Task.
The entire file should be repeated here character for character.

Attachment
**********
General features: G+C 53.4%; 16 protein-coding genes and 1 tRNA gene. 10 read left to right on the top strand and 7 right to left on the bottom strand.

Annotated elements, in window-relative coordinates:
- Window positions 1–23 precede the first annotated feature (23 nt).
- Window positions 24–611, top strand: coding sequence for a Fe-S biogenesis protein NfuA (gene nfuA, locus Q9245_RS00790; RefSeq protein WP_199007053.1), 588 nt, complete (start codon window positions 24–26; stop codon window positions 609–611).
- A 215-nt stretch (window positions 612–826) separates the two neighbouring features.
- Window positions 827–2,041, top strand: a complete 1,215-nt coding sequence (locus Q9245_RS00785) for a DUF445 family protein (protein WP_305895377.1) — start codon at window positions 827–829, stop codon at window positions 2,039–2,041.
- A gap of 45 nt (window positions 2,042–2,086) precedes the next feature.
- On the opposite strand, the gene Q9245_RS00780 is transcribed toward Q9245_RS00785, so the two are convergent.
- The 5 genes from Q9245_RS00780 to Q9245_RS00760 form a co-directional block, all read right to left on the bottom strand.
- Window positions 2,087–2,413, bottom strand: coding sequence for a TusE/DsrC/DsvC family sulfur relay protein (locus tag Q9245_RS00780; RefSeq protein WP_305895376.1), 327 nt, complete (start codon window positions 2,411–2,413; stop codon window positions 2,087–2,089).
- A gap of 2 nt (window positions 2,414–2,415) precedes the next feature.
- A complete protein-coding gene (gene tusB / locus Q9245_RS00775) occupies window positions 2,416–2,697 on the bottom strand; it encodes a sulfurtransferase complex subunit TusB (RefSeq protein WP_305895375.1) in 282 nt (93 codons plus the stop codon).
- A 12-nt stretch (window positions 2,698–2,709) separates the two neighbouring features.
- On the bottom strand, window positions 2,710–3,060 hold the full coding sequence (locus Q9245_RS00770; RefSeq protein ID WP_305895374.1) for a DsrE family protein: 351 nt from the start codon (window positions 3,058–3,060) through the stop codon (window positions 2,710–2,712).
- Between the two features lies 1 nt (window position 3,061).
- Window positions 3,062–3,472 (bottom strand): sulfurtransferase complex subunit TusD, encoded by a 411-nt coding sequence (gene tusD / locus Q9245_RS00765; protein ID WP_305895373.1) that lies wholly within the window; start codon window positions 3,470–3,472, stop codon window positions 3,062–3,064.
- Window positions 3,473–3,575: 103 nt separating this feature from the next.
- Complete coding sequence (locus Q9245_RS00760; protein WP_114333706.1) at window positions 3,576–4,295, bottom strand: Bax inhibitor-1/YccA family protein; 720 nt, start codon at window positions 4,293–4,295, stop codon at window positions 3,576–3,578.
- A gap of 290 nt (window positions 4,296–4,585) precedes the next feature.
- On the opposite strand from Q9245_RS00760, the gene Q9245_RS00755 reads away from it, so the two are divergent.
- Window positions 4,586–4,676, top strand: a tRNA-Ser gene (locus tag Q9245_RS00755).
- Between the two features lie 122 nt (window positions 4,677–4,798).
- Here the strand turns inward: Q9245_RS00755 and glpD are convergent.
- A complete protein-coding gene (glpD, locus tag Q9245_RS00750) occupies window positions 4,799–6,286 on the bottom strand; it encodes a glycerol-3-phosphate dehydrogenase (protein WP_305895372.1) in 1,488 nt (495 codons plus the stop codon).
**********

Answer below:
General features: G+C 53.4%; 16 protein-coding genes and 1 tRNA gene. 10 read left to right on the top strand and 7 right to left on the bottom strand.

Annotated elements, in window-relative coordinates:
- Window positions 1–23 precede the first annotated feature (23 nt).
- Window positions 24–611, top strand: coding sequence for a Fe-S biogenesis protein NfuA (gene nfuA, locus Q9245_RS00790; RefSeq protein WP_199007053.1), 588 nt, complete (start codon window positions 24–26; stop codon window positions 609–611).
- A 215-nt stretch (window positions 612–826) separates the two neighbouring features.
- Window positions 827–2,041, top strand: a complete 1,215-nt coding sequence (locus Q9245_RS00785) for a DUF445 family protein (protein WP_305895377.1) — start codon at window positions 827–829, stop codon at window positions 2,039–2,041.
- A gap of 45 nt (window positions 2,042–2,086) precedes the next feature.
- On the opposite strand, the gene Q9245_RS00780 is transcribed toward Q9245_RS00785, so the two are convergent.
- The 5 genes from Q9245_RS00780 to Q9245_RS00760 form a co-directional block, all read right to left on the bottom strand.
- Window positions 2,087–2,413, bottom strand: coding sequence for a TusE/DsrC/DsvC family sulfur relay protein (locus tag Q9245_RS00780; RefSeq protein WP_305895376.1), 327 nt, complete (start codon window positions 2,411–2,413; stop codon window positions 2,087–2,089).
- A gap of 2 nt (window positions 2,414–2,415) precedes the next feature.
- A complete protein-coding gene (gene tusB / locus Q9245_RS00775) occupies window positions 2,416–2,697 on the bottom strand; it encodes a sulfurtransferase complex subunit TusB (RefSeq protein WP_305895375.1) in 282 nt (93 codons plus the stop codon).
- A 12-nt stretch (window positions 2,698–2,709) separates the two neighbouring features.
- On the bottom strand, window positions 2,710–3,060 hold the full coding sequence (locus Q9245_RS00770; RefSeq protein ID WP_305895374.1) for a DsrE family protein: 351 nt from the start codon (window positions 3,058–3,060) through the stop codon (window positions 2,710–2,712).
- Between the two features lies 1 nt (window position 3,061).
- Window positions 3,062–3,472 (bottom strand): sulfurtransferase complex subunit TusD, encoded by a 411-nt coding sequence (gene tusD / locus Q9245_RS00765; protein ID WP_305895373.1) that lies wholly within the window; start codon window positions 3,470–3,472, stop codon window positions 3,062–3,064.
- Window positions 3,473–3,575: 103 nt separating this feature from the next.
- Complete coding sequence (locus Q9245_RS00760; protein WP_114333706.1) at window positions 3,576–4,295, bottom strand: Bax inhibitor-1/YccA family protein; 720 nt, start codon at window positions 4,293–4,295, stop codon at window positions 3,576–3,578.
- A gap of 290 nt (window positions 4,296–4,585) precedes the next feature.
- On the opposite strand from Q9245_RS00760, the gene Q9245_RS00755 reads away from it, so the two are divergent.
- Window positions 4,586–4,676, top strand: a tRNA-Ser gene (locus tag Q9245_RS00755).
- Between the two features lie 122 nt (window positions 4,677–4,798).
- Here the strand turns inward: Q9245_RS00755 and glpD are convergent.
- A complete protein-coding gene (glpD, locus tag Q9245_RS00750) occupies window positions 4,799–6,286 on the bottom strand; it encodes a glycerol-3-phosphate dehydrogenase (protein WP_305895372.1) in 1,488 nt (495 codons plus the stop codon).